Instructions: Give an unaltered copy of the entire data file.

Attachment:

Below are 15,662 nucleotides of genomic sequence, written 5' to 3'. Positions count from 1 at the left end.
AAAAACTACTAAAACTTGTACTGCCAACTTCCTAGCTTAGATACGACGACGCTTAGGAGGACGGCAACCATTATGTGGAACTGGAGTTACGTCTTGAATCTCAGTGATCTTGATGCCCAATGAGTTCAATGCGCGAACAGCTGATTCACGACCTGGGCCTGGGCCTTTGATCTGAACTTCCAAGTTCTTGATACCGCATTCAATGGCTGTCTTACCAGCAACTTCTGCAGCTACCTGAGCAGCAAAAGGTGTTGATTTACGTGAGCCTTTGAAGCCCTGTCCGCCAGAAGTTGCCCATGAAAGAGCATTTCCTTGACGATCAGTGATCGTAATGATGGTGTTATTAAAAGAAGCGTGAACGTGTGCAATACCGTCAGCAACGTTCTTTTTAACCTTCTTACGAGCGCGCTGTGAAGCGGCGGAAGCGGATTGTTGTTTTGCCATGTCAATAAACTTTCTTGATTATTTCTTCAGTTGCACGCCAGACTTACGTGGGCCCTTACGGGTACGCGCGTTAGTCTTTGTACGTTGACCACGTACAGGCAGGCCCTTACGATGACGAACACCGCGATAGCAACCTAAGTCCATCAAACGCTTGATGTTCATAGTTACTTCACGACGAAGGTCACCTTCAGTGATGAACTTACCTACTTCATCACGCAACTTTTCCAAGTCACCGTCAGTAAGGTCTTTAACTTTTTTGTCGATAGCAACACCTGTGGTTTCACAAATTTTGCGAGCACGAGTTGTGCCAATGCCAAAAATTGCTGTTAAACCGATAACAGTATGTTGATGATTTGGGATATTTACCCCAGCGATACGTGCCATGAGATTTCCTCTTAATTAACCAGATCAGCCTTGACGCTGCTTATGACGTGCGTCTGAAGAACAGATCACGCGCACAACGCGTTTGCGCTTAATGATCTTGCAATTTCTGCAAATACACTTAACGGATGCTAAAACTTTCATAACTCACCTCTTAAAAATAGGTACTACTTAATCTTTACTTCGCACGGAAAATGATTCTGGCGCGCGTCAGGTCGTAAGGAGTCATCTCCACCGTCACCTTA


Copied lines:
Below are 15,662 nucleotides of genomic sequence, written 5' to 3'. Positions count from 1 at the left end.
AAAAACTACTAAAACTTGTACTGCCAACTTCCTAGCTTAGATACGACGACGCTTAGGAGGACGGCAACCATTATGTGGAACTGGAGTTACGTCTTGAATCTCAGTGATCTTGATGCCCAATGAGTTCAATGCGCGAACAGCTGATTCACGACCTGGGCCTGGGCCTTTGATCTGAACTTCCAAGTTCTTGATACCGCATTCAATGGCTGTCTTACCAGCAACTTCTGCAGCTACCTGAGCAGCAAAAGGTGTTGATTTACGTGAGCCTTTGAAGCCCTGTCCGCCAGAAGTTGCCCATGAAAGAGCATTTCCTTGACGATCAGTGATCGTAATGATGGTGTTATTAAAAGAAGCGTGAACGTGTGCAATACCGTCAGCAACGTTCTTTTTAACCTTCTTACGAGCGCGCTGTGAAGCGGCGGAAGCGGATTGTTGTTTTGCCATGTCAATAAACTTTCTTGATTATTTCTTCAGTTGCACGCCAGACTTACGTGGGCCCTTACGGGTACGCGCGTTAGTCTTTGTACGTTGACCACGTACAGGCAGGCCCTTACGATGACGAACACCGCGATAGCAACCTAAGTCCATCAAACGCTTGATGTTCATAGTTACTTCACGACGAAGGTCACCTTCAGTGATGAACTTACCTACTTCATCACGCAACTTTTCCAAGTCACCGTCAGTAAGGTCTTTAACTTTTTTGTCGATAGCAACACCTGTGGTTTCACAAATTTTGCGAGCACGAGTTGTGCCAATGCCAAAAATTGCTGTTAAACCGATAACAGTATGTTGATGATTTGGGATATTTACCCCAGCGATACGTGCCATGAGATTTCCTCTTAATTAACCAGATCAGCCTTGACGCTGCTTATGACGTGCGTCTGAAGAACAGATCACGCGCACAACGCGTTTGCGCTTAATGATCTTGCAATTTCTGCAAATACACTTAACGGATGCTAAAACTTTCATAACTCACCTCTTAAAAATAGGTACTACTTAATCTTTACTTCGCACGGAAAATGATTCTGGCGCGCGTCAGGTCGTAAGGAGTCATCTCCACCGTCACCTTA